Montana McKinnon – South Australia

A well-deserved addition in the side, McKinnon was extremely impressive during the AFL Women’s Under 18 Championships. She had arguably the best hands in the tournament, marking everything that came her way. McKinnon could make an impact at either end of the ground and also worked hard in the ruck when needed. She is a player with a high footy IQ, as her kicks and smooth hands are second to none. Her tackling pressure was also high throughout the tournament and as a result of all these attributes, she backed up her MVP award with an All Australian spot.

 

FOLLOWERS:

Lauren Bella – Queensland

It is no surprise to see Lauren Bella in the All Australian ruck position, as she carried the load in style for Queensland. She gave her midfielders prime use of the football with her clever taps and she also was able to rove her own ball, giving off quick hands to running teammates. Bella is a member of the AFL Women’s Academy and the Gold Coast Suns Academy. She also made the 2017 Under 18 AFL Women’s All Australian team, highlighting her consistency in the ruck position.

Alyce Parker – NSW/ACT

A proficient ball-winner and a bonafide star, it is hard to look past Alyce Parker when watching her play. She is an inside brute, as she is able to extract the ball out of tight contests and boot it out of trouble, opening up the ground for her teammates. She also provides great run and carry with the ball in hand and can float up forward to get some goals on the board too. She was named as NSW/ACT’s MVP after the AFL Women’s Under 18 Championships and backed up her All Australian appearance last year with another spot this year. Parker is also a member of the AFL Women’s Academy and she has most recently become a premiership player at her local club, Thurgoona. She was named best on ground in the Grand Final and kicked 18 goals from her six games.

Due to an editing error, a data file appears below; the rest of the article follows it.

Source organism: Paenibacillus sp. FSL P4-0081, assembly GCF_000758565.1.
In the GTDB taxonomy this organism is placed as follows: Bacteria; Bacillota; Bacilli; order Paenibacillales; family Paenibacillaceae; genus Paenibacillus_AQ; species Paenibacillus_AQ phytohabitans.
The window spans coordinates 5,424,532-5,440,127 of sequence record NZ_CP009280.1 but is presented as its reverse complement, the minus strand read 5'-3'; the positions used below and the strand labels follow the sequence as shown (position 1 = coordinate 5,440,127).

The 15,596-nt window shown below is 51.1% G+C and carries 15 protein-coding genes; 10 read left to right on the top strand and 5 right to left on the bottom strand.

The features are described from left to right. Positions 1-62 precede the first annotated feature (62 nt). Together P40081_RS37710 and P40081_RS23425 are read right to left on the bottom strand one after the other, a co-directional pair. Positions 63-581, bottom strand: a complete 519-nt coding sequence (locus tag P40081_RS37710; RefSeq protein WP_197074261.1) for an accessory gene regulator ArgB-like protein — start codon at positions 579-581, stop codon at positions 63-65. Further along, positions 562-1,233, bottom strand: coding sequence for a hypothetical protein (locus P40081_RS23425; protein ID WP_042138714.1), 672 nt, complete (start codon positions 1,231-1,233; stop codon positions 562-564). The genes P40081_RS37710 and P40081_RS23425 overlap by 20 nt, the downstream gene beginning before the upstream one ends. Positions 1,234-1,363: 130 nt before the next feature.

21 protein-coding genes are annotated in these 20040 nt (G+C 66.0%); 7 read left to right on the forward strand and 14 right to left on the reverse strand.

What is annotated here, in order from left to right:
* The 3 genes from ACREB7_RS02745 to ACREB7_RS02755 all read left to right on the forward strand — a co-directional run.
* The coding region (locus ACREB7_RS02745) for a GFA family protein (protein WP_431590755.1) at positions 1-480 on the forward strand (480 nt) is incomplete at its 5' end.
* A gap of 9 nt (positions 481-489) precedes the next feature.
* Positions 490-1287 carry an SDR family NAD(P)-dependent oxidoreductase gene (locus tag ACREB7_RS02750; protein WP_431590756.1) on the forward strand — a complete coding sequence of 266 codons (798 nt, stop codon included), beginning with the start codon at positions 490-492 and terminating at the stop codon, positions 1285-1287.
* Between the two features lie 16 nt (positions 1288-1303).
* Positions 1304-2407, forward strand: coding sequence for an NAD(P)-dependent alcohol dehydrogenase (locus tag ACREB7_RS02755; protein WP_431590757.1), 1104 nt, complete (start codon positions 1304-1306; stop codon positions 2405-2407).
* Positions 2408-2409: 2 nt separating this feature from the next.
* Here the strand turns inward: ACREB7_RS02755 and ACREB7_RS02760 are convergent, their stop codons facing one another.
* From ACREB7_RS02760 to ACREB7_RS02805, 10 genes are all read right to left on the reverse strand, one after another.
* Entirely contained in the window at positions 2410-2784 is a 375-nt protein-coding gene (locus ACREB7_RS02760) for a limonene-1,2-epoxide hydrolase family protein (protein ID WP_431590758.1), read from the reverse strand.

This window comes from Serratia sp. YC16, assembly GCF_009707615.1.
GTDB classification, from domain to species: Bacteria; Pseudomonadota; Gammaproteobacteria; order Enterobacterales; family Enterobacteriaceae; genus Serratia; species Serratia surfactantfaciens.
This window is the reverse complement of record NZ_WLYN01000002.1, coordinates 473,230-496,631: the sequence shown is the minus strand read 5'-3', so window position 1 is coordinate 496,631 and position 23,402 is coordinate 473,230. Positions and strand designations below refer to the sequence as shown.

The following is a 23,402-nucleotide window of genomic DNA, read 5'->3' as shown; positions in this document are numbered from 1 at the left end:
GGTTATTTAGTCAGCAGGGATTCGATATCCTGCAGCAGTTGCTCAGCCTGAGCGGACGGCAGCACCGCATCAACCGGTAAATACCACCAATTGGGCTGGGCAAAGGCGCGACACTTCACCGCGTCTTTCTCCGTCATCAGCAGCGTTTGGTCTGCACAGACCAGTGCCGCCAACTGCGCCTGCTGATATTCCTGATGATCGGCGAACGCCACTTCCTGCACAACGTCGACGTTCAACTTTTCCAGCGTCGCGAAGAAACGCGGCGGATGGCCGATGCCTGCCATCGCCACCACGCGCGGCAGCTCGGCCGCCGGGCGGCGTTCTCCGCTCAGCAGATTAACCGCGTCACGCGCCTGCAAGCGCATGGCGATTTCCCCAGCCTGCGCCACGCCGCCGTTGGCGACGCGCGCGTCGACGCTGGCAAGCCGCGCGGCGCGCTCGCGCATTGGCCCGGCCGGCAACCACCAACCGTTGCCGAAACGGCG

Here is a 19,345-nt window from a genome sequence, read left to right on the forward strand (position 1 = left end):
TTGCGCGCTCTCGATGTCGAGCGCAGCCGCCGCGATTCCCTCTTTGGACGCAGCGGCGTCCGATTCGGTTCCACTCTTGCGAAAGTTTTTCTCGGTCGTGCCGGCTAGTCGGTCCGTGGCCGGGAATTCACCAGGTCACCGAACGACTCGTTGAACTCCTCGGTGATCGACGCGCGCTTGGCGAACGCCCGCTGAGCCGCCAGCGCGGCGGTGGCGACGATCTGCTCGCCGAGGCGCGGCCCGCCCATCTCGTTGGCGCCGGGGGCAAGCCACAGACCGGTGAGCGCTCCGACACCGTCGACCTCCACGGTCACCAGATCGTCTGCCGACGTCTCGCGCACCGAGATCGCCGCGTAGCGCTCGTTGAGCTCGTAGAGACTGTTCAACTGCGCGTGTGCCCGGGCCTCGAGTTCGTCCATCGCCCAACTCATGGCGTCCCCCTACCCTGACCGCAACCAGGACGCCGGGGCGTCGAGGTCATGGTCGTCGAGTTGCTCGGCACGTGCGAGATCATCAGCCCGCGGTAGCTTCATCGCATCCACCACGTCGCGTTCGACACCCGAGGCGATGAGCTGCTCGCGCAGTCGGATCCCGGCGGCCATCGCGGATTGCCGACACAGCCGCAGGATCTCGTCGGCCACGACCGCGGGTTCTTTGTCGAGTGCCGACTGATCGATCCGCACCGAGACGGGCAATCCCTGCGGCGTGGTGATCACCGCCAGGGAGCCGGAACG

Tyla Hanks – Vic Country

Hanks was the dominant player for the Gippsland Power this year, with the co-captain being named in the best in every game she played this year. A member of the AFL Women’s Academy and a 2017 All Australian, Hanks has now backed up her good form in the perfect way with another All Australian jumper. She is a class above with her clean hands and long kicks, which was a huge reason why the Power experienced plenty of success this season. Her tackling pressure is immense and she can also float up forward to put some scores on the board, showing how versatile she is.